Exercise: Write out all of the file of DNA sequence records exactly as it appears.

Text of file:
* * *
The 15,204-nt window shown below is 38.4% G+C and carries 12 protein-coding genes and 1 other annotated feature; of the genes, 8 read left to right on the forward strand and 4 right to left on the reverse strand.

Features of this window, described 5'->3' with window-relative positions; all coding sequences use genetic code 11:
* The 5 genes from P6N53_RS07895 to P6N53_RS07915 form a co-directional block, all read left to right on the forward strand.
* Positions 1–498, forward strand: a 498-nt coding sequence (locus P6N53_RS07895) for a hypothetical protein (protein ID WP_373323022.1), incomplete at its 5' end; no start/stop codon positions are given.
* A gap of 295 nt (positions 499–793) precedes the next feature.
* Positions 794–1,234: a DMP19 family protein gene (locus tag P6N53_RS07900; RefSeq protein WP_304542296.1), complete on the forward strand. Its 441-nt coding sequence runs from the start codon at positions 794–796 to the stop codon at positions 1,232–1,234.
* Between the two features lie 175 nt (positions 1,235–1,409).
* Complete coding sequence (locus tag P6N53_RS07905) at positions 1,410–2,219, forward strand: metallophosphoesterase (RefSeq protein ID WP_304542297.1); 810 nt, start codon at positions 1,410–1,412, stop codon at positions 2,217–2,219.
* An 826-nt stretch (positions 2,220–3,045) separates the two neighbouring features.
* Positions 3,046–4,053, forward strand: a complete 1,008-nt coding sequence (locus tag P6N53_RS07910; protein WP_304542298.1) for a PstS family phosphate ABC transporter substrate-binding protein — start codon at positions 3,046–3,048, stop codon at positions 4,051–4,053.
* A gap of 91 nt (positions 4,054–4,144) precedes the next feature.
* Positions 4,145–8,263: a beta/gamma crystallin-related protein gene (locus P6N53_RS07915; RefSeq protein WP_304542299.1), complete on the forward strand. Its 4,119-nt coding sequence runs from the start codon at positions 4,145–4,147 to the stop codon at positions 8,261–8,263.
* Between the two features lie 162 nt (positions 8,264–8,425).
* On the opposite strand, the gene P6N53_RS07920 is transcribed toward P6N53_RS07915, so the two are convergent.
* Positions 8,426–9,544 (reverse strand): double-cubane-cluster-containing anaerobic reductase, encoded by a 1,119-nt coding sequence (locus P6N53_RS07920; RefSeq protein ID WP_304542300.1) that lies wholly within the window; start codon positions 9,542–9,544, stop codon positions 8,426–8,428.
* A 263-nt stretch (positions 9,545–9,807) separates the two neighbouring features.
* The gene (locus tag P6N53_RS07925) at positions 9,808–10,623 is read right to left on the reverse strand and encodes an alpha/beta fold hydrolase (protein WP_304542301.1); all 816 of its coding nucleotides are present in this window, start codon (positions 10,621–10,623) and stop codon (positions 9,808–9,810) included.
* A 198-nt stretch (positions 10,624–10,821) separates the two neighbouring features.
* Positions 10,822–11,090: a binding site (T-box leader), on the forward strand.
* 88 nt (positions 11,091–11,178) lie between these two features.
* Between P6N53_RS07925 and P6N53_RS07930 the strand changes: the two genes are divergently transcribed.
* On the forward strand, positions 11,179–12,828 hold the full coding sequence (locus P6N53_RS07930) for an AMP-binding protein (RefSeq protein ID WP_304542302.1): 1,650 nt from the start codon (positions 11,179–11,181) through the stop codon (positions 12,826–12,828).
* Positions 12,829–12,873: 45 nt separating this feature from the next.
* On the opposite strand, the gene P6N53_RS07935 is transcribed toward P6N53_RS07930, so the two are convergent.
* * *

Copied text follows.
The 15,204-nt window shown below is 38.4% G+C and carries 12 protein-coding genes and 1 other annotated feature; of the genes, 8 read left to right on the forward strand and 4 right to left on the reverse strand.

Features of this window, described 5'->3' with window-relative positions; all coding sequences use genetic code 11:
* The 5 genes from P6N53_RS07895 to P6N53_RS07915 form a co-directional block, all read left to right on the forward strand.
* Positions 1–498, forward strand: a 498-nt coding sequence (locus P6N53_RS07895) for a hypothetical protein (protein ID WP_373323022.1), incomplete at its 5' end; no start/stop codon positions are given.
* A gap of 295 nt (positions 499–793) precedes the next feature.
* Positions 794–1,234: a DMP19 family protein gene (locus tag P6N53_RS07900; RefSeq protein WP_304542296.1), complete on the forward strand. Its 441-nt coding sequence runs from the start codon at positions 794–796 to the stop codon at positions 1,232–1,234.
* Between the two features lie 175 nt (positions 1,235–1,409).
* Complete coding sequence (locus tag P6N53_RS07905) at positions 1,410–2,219, forward strand: metallophosphoesterase (RefSeq protein ID WP_304542297.1); 810 nt, start codon at positions 1,410–1,412, stop codon at positions 2,217–2,219.
* An 826-nt stretch (positions 2,220–3,045) separates the two neighbouring features.
* Positions 3,046–4,053, forward strand: a complete 1,008-nt coding sequence (locus tag P6N53_RS07910; protein WP_304542298.1) for a PstS family phosphate ABC transporter substrate-binding protein — start codon at positions 3,046–3,048, stop codon at positions 4,051–4,053.
* A gap of 91 nt (positions 4,054–4,144) precedes the next feature.
* Positions 4,145–8,263: a beta/gamma crystallin-related protein gene (locus P6N53_RS07915; RefSeq protein WP_304542299.1), complete on the forward strand. Its 4,119-nt coding sequence runs from the start codon at positions 4,145–4,147 to the stop codon at positions 8,261–8,263.
* Between the two features lie 162 nt (positions 8,264–8,425).
* On the opposite strand, the gene P6N53_RS07920 is transcribed toward P6N53_RS07915, so the two are convergent.
* Positions 8,426–9,544 (reverse strand): double-cubane-cluster-containing anaerobic reductase, encoded by a 1,119-nt coding sequence (locus P6N53_RS07920; RefSeq protein ID WP_304542300.1) that lies wholly within the window; start codon positions 9,542–9,544, stop codon positions 8,426–8,428.
* A 263-nt stretch (positions 9,545–9,807) separates the two neighbouring features.
* The gene (locus tag P6N53_RS07925) at positions 9,808–10,623 is read right to left on the reverse strand and encodes an alpha/beta fold hydrolase (protein WP_304542301.1); all 816 of its coding nucleotides are present in this window, start codon (positions 10,621–10,623) and stop codon (positions 9,808–9,810) included.
* A 198-nt stretch (positions 10,624–10,821) separates the two neighbouring features.
* Positions 10,822–11,090: a binding site (T-box leader), on the forward strand.
* 88 nt (positions 11,091–11,178) lie between these two features.
* Between P6N53_RS07925 and P6N53_RS07930 the strand changes: the two genes are divergently transcribed.
* On the forward strand, positions 11,179–12,828 hold the full coding sequence (locus P6N53_RS07930) for an AMP-binding protein (RefSeq protein ID WP_304542302.1): 1,650 nt from the start codon (positions 11,179–11,181) through the stop codon (positions 12,826–12,828).
* Positions 12,829–12,873: 45 nt separating this feature from the next.
* On the opposite strand, the gene P6N53_RS07935 is transcribed toward P6N53_RS07930, so the two are convergent.